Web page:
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Equine therapists need secret millionaire

By countrywalker  |  Posted: September 17, 2012

  • Special Horses or Special Children need help

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The staff and volunteers at Special Horses for Special Children are appealing to anyone out there who can be a serious sponsor of the life-changing work they are doing.They have been given a two week window in which to find a benefactor or Special Horses will have to be closed down and the horses sold.
I have followed Special Horses for Special Children since they set up in January last year at Scrapton Farm Wadeford near Chard, I met the Merry family from Taunton and was so impressed with the work that was done, I have volunteered as well.
The therapy started out based on the Horseboy method developed by Rupert Isaacson but has developed into much more than that and there is sensory work combined with horseplay, and simple circus tricks with children (and recently a few young adults). The subjects with autism, Aspergers, neurologocal disorders and behavioural problems associated with everything from extreme bereavement, to bullying and family break up react well to contact with horses in this way.
The,results have been life changing, not only for the problem youngsters but for their siblings and parents who are often extremely stressed . Siblings can also enjoy horseplay and have some fun while the other is being treated and the parents are encouraged to allow the staff to do the work and take a break, they are also given sound advice by the founder Lilias Ahmeira, herself the mother of an autistic who has lectured worldwide about the condition. The centre won the Somerset Chamber new business of the year award last year.
Lilias was so passionate about setting up this centre that she has put all her time and money into getting it to the stage it has now reached where more and more school and families are lining up to bring their most difficult cases that no one else will take, or that they have reached the end of their rope over. These are not just local families, some will drive six hours to be there just for a half day.  Also learning disabilities students from Lufton College not only come there to ride but also to volunteer working the grounds.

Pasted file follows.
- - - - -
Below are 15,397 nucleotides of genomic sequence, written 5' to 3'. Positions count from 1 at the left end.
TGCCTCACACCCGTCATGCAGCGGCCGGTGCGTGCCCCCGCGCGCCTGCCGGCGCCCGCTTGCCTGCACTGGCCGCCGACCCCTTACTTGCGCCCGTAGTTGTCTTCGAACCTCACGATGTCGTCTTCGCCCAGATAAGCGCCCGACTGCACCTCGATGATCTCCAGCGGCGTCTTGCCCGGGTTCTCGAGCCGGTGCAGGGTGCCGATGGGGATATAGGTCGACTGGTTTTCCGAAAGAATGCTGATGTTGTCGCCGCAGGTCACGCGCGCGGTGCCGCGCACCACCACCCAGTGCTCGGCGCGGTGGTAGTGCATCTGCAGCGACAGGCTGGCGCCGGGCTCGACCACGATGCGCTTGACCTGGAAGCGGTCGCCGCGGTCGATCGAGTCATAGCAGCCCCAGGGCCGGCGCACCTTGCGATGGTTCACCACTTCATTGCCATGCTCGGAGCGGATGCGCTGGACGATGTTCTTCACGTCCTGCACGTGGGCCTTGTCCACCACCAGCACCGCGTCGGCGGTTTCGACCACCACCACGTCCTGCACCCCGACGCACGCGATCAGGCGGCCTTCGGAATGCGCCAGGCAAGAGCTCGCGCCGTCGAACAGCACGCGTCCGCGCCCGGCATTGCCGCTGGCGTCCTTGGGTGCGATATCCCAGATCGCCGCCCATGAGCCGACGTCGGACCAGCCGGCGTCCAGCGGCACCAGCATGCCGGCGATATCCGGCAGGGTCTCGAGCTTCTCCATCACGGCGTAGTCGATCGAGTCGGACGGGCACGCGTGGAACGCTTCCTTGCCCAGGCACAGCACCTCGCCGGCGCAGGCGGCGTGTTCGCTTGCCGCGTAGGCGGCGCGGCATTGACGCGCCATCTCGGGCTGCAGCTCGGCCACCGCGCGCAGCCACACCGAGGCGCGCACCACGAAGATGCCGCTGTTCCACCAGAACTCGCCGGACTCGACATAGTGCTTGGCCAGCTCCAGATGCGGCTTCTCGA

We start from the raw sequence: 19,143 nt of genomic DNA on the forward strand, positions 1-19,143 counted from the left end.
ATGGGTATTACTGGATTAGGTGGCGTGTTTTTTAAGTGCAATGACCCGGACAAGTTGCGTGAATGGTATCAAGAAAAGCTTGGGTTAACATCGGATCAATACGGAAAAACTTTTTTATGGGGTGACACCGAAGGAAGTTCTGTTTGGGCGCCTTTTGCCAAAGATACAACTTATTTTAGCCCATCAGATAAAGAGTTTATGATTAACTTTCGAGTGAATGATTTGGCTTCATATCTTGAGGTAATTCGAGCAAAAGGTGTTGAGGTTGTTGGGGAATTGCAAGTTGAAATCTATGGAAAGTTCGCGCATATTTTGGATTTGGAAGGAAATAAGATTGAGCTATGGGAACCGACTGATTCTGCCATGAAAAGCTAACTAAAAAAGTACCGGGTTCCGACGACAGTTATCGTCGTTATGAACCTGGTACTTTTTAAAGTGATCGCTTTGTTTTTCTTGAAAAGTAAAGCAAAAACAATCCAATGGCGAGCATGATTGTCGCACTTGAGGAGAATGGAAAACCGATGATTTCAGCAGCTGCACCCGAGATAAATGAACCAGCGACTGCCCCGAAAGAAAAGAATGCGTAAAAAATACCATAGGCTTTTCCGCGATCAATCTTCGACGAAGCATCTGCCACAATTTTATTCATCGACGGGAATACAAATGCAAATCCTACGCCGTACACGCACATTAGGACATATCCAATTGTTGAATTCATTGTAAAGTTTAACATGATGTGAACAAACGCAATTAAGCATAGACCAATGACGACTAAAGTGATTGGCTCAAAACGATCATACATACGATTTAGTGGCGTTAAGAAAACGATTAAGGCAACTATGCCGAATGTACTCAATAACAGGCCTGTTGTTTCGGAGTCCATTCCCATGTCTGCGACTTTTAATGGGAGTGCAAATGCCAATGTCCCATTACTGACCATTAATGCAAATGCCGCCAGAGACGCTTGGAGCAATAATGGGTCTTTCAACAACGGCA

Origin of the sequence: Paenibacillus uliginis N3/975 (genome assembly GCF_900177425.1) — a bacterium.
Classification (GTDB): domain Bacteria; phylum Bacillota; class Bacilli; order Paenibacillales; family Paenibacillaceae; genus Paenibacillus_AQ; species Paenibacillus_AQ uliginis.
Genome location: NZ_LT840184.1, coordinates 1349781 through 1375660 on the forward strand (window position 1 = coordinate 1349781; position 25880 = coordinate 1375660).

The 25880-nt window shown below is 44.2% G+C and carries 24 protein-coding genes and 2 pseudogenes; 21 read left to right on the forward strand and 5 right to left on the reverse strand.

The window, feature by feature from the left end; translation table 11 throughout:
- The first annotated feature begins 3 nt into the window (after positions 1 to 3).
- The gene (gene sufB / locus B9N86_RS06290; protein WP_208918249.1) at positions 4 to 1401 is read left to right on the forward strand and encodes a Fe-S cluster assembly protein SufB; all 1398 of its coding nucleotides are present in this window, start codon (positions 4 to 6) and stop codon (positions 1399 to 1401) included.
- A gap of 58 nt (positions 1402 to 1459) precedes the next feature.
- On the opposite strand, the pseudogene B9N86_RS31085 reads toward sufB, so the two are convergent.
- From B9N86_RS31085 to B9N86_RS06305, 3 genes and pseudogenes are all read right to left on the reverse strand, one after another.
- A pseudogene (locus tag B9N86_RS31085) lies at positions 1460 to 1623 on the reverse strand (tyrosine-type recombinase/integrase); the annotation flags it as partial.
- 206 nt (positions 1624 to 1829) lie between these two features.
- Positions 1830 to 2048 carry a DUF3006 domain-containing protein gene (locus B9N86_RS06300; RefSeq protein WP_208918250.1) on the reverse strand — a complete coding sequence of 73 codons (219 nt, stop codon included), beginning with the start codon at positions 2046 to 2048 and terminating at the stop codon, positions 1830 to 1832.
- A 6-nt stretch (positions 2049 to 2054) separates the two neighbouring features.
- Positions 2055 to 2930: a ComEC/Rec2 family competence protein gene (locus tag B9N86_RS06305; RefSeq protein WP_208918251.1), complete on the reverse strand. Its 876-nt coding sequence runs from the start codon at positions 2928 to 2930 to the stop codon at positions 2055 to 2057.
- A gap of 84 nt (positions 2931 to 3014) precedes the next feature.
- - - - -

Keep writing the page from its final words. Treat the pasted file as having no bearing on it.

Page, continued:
Lilias' forward plan is to provide boot camps, weekends or even whole weeks when families can stay in yurts onsite and not have to worry about a long drive for a few days . Staying in accommodations such as B&Bs are out of the question when children have such extreme behaviour. Often they are screaming, punching spitting and worse when they arrive but the contact with the horses calms them.
For the last year Lilias has been trying to get charitable status  but due to the rules of the charity commission, a separate  entity had to be created for fear of her losing her farm, as it is also her home, if there was a problem with the trustees at a later date. The Friends of Special Horses for Special Children was  finally set up in June but donations to it can only by accessed by Lilias to pay her staff and expenses, once a family has applied to the charity for their help in coming to the sessions and then actually have their time there. Hence it is a slow process for payment as the trustees have to agree on a family's eligibility and then they have to make an appointment and use it before the money is released.
In order to get going, before families(often one parent and not well off) could have access to the charity grants, Lilias under charged, hoping the charity would be set up quickly. She also put money into designing a unique saddle to allow double riding with a child but then sadly the horse it was made for had to be put down recently. Now she has simply run out of money as the last of her resources ironically went on solicitors to set up the charity. Consequently she hit a crisis point on Thursday when she said the charity was too little too late and she would have to shut down.
Immediately all the staff and volunteers have rallied around and are putting out a plea, they all say this work is too important to stop, there is nowhere else like this in the country, and even though most of them have already been offered jobs elsewhere on the back of the training they have received, they do not want to leave.
 There are plenty of plans for future fundraising but unless they get through this tunnel to the light they know is ahead, the horses will be sold and the whole operation lost forever. A lump sum injection is needed to see them through and they desperately need a sponsor.

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